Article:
by Philip Price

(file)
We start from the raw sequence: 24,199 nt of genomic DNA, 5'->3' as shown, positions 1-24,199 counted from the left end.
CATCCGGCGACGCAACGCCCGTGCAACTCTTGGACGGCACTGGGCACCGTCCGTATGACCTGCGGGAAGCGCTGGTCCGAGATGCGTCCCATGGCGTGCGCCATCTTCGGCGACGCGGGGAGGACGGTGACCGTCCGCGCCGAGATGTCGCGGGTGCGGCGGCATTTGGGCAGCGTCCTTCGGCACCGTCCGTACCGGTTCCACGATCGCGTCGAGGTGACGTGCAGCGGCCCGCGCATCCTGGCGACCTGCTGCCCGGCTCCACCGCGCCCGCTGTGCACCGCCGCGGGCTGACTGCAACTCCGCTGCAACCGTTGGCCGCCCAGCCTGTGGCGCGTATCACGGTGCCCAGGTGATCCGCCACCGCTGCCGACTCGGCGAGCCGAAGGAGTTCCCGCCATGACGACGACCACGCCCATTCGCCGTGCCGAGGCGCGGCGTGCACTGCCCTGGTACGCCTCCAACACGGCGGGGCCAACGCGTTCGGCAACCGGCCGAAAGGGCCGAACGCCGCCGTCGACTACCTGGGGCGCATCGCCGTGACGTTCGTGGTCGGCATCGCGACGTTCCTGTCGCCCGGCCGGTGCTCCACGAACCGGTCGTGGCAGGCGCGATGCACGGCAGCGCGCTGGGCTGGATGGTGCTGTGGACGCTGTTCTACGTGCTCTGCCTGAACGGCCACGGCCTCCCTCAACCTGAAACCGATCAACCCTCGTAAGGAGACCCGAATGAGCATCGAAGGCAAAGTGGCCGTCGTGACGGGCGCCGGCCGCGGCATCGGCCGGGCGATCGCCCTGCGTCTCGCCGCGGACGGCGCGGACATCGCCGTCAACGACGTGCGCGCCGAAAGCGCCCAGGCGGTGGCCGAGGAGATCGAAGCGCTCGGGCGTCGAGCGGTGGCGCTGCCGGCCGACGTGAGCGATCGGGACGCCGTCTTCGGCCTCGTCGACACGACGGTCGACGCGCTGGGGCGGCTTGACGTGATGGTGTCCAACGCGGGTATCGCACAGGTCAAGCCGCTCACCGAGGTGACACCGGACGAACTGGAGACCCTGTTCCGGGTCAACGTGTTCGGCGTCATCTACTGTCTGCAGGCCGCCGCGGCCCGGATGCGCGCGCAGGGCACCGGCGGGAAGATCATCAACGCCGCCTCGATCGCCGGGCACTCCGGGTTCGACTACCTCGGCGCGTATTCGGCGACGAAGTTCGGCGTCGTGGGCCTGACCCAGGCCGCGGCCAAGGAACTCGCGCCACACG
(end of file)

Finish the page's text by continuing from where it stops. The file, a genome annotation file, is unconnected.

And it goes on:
From the outset of director Whit Stillman's Jane Austen adaptation, “Love & Friendship,” it is apparent that this is unlike any Austen adaptation one has seen before and probably unlike any film one has seen set in the Georgian era as well. Joel Coen has said, and the sentiment has been repeated and discussed many times, that directing is more or less about managing tone and it is in this aspect that Stillman more than excels here by giving this distinguished era in British history a tinge of the sardonic. The Georgian era is most prominent for the beginnings of the Industrial Revolution in Britain and how such changes brought about more tension between the social classes. “Love & Friendship” more or less capitalizes on such anxiety by putting our protagonist in a transitional stage between losing a wealthy husband and finding another suitor who might allow her to live out the rest of her days in comfort. This protagonist is the titular character of Austen's 1871 novella, Lady Susan, who has a duplicitous personality and a keen understanding of man's nature that makes such a transition all the more entertaining. And this is kind of the crux that allows for Stillman's latest venture to stand out in the way that it does as not only is it unlike any film one has ever seen set in this era or a similar one, but that it deals in its subject matter not as a “Pride & Prejudice” adaptation would, but rather with a tone that is sometimes screwy and a little eccentric, but always hilarious and maybe even more importantly-frequently impulsive. It can't help but to seem that films set during a time period such as this are met with preconceived notions that carry negative connotations by today's younger audiences, but “Downton Abbey” (though I haven't seen a single episode) has seemingly bucked that trend to a certain degree and it only seems Stillman has pushed these notions even further by creating a film of Victorian-like structure and style that resonates a certain freshness one would never expect from such material. I cannot emphasize enough how simply delightful “Love & Friendship” is if not for how surprisingly fun it is, but for the career best performance delivered by Kate Beckinsale.